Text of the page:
With this in mind, investing in Bitcoin is still mostly profitable, as with the right strategy, traders can take advantage of its sudden price movements. As for scammers, the security of the Bitcoin network is actually pretty high in technical terms, because of the blockchain technology that powers it.
Things You Should Know Before You Buy Bitcoin
If you’re considering investing in Bitcoin, there are a number of cryptocurrency exchanges that sell Bitcoin to buyers on a daily basis and will be happy to provide you with some. It should be noted that these exchanges are run by businesses providing online crypto trading platforms to their users and that they commonly charge transaction fees for their services. Some of the more famous examples of crypto exchanges include Coinbase, Binance, and Kraken to name just a few.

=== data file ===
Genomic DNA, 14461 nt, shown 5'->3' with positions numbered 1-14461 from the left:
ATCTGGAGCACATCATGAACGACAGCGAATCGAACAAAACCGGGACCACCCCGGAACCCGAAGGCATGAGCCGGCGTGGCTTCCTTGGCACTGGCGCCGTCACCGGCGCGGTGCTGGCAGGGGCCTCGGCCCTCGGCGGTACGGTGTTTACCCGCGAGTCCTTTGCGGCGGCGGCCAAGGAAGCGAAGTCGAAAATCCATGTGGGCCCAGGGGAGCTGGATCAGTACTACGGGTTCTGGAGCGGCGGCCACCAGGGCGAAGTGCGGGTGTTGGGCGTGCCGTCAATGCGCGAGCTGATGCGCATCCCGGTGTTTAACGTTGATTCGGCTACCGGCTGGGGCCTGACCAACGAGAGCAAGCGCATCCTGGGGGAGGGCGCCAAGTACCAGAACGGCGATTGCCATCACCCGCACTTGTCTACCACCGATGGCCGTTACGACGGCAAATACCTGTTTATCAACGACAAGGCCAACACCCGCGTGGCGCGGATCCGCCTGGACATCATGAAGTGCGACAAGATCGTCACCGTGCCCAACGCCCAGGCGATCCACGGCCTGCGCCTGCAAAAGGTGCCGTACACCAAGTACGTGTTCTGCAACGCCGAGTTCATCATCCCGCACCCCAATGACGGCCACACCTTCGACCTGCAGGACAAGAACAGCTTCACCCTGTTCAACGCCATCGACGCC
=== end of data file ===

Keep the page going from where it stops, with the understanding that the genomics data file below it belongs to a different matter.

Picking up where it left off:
It’s important to note that, besides centralized platforms, there exist decentralized crypto exchanges as well. These platforms attract many crypto traders who don’t want to share too much personal information with the platforms they’re using. Centralized platforms, while boasting stronger safety measures, also play the role of intermediaries in crypto transactions and, in compliance with local regulatory bodies, require their users to adhere to KYC (Know Your Customer) and AML (Anti-Money Laundering) laws.
While these laws ensure scam protection and increased safety, they are also far less anonymous, which is why many users would rather choose the anonymity that decentralized crypto exchanges offer them as an alternative. Still, if safety is your priority, you’d do better to stick with centralized and regulated exchanges rather than their decentralized counterparts when buying Bitcoin.